I’ve always loved to sleep. In fact, it’s my most favorite activity. I love snuggling in my king-size bed with my dogs and drifting into darkness almost as soon as my head hits the pillow. I never get into bed before I am tired, which is usually the same time every night.
Adequate sleep has always has been a priority because I can’t function well if I don’t get my six to eight hours. I’m cranky, groggy, hungry and slow-moving. I always envied those friends and work colleagues who say they only need five hours of sleep a night.
What I didn’t know is that my insistence over the years about getting a quality night’s sleep most nights has contributed to my good health. According to the Sleep Foundation, sleep allows the brain and body to slow down and recover, promoting better physical and mental performance the next day and over the long term. What happens when you don’t sleep is that these processes are short circuited, affecting thinking, concentration, energy levels and mood.
Sleep science has developed significantly in the past 20 years, providing more insight about the importance of sleep. Chronic insufficient sleep and untreated sleep disorders are linked to increased health and safety risks such as cardiovascular disease, compromised immune function, diabetes, obesity, workplace accidents, and motor vehicle crashes. Data from surveys conducted by the Centers for Disease Control and Prevention and the Maternal and Child Health Bureau show that 34.1 percent of children, 74.6 percent of high school students, and 32.5 percent of adults in the U.S. fail to get a sufficient amount of sleep on a regular basis.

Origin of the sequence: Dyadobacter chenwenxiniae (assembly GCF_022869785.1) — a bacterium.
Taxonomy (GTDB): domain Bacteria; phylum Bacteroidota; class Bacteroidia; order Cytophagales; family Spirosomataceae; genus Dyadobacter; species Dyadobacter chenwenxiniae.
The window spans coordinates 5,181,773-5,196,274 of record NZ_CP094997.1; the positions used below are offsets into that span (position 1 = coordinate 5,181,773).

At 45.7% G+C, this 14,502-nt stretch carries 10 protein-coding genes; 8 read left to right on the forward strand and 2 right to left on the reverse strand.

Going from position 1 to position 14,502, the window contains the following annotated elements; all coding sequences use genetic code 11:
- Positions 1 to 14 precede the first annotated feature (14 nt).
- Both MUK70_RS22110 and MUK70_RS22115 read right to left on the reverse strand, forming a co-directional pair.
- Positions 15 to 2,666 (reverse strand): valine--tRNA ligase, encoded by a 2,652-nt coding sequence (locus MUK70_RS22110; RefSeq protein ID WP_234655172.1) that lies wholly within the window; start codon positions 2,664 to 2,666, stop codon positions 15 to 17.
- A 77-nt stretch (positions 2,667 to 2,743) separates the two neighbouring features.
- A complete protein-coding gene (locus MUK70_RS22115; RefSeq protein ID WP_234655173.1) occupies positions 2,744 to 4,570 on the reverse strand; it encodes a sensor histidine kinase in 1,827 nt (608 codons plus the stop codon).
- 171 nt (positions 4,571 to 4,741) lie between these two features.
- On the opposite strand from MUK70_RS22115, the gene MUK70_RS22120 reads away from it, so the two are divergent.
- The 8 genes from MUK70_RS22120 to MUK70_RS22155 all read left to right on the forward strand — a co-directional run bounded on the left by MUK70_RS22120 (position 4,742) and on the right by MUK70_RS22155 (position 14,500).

Sleep duration is important, but sleep quality is also important. Fragmented sleep marked by numerous awakenings can interfere with the ability to properly move through the sleep cycles, decreasing time spent in the most restorative stages of sleep – a time when cells and organs are rejuvenated.
Myth: As we age, we need less sleep.
Sleep experts recommend seven to nine hours of sleep for most adults. While sleep patterns may change as we age, the amount of sleep the body needs does not usually change. Older people may wake up more frequently throughout the night and end up getting less sleep during the overnight hours. Older adults are more likely to be taking medicines that interfere with sleep. However, their need for sleep is not drastically less than that of younger adults.
Myth: Taking a nap can help with lack of sleep.
While naps may increase performance and better your mood, if you struggle with frequent insomnia, naps may worsen the problem. The Mayo Clinic suggests taking 10-20 minute naps before 3 p.m. if you must. Having a routine time to nap seems to help.
Myth: If you can’t fall asleep or if you wake up during the night, stay in bed no matter what.
In the past few years, I began waking up and was not able to get back to sleep. I’d just toss and turn in bed hoping and praying I’d drift off. Sometimes I’d put the TV on or listen to music.